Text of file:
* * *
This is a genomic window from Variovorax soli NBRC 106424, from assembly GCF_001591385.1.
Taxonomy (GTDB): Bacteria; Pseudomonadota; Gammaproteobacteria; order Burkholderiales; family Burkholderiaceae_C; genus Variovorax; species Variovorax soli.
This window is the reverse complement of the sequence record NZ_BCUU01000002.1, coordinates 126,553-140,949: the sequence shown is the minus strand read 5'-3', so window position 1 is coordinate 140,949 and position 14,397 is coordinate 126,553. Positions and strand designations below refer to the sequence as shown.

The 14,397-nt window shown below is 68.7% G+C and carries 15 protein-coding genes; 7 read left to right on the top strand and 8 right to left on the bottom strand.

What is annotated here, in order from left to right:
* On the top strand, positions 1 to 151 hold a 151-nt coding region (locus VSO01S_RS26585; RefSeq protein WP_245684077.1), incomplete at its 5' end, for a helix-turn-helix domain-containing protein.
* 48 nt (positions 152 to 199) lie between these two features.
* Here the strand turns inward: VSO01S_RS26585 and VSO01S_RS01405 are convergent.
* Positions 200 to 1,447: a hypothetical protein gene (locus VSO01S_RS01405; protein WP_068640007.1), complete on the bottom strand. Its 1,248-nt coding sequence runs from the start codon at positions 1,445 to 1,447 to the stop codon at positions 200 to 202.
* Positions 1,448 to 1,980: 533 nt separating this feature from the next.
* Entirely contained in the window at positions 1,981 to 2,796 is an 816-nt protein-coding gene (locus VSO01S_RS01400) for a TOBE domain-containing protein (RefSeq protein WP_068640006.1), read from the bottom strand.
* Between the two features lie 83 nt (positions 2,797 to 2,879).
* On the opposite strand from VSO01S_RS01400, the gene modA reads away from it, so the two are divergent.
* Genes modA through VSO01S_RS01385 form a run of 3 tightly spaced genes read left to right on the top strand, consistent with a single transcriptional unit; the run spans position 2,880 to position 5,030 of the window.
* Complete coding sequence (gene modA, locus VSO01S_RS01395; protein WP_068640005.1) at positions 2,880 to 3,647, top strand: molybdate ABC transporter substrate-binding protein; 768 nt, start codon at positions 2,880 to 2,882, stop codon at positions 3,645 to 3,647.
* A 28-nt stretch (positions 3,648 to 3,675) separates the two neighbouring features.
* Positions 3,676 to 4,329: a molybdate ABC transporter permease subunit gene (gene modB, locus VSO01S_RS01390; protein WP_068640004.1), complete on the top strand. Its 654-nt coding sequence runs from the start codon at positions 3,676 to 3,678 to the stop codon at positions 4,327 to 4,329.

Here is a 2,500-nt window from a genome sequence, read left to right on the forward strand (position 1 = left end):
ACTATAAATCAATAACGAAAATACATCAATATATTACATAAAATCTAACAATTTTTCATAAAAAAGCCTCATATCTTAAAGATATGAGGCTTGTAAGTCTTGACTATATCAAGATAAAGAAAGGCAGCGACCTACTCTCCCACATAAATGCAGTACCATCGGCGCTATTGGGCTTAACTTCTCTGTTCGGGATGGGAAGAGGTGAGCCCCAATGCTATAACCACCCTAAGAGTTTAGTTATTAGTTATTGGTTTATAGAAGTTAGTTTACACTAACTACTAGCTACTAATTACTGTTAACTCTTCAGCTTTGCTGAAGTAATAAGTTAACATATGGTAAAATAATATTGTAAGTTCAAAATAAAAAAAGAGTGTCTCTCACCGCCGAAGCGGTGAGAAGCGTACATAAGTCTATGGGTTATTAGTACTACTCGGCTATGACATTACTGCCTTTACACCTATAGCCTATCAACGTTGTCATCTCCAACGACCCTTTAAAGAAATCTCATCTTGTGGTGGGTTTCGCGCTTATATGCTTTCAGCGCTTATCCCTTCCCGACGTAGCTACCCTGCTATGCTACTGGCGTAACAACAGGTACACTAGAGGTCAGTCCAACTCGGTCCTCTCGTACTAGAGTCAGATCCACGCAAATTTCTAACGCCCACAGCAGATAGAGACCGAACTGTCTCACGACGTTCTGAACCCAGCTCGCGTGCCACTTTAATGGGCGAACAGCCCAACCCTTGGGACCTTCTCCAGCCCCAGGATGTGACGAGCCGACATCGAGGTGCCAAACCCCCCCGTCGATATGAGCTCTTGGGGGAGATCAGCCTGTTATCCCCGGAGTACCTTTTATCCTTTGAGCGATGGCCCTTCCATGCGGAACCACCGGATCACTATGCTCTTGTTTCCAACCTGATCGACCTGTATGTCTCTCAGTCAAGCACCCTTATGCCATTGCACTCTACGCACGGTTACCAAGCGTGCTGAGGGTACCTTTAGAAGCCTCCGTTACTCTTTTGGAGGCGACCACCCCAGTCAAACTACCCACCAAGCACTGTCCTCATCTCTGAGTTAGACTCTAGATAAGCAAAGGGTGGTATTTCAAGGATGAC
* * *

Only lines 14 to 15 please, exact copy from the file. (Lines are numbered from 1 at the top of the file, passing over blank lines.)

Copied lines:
* Genes modA through VSO01S_RS01385 form a run of 3 tightly spaced genes read left to right on the top strand, consistent with a single transcriptional unit; the run spans position 2,880 to position 5,030 of the window.
* Complete coding sequence (gene modA, locus VSO01S_RS01395; protein WP_068640005.1) at positions 2,880 to 3,647, top strand: molybdate ABC transporter substrate-binding protein; 768 nt, start codon at positions 2,880 to 2,882, stop codon at positions 3,645 to 3,647.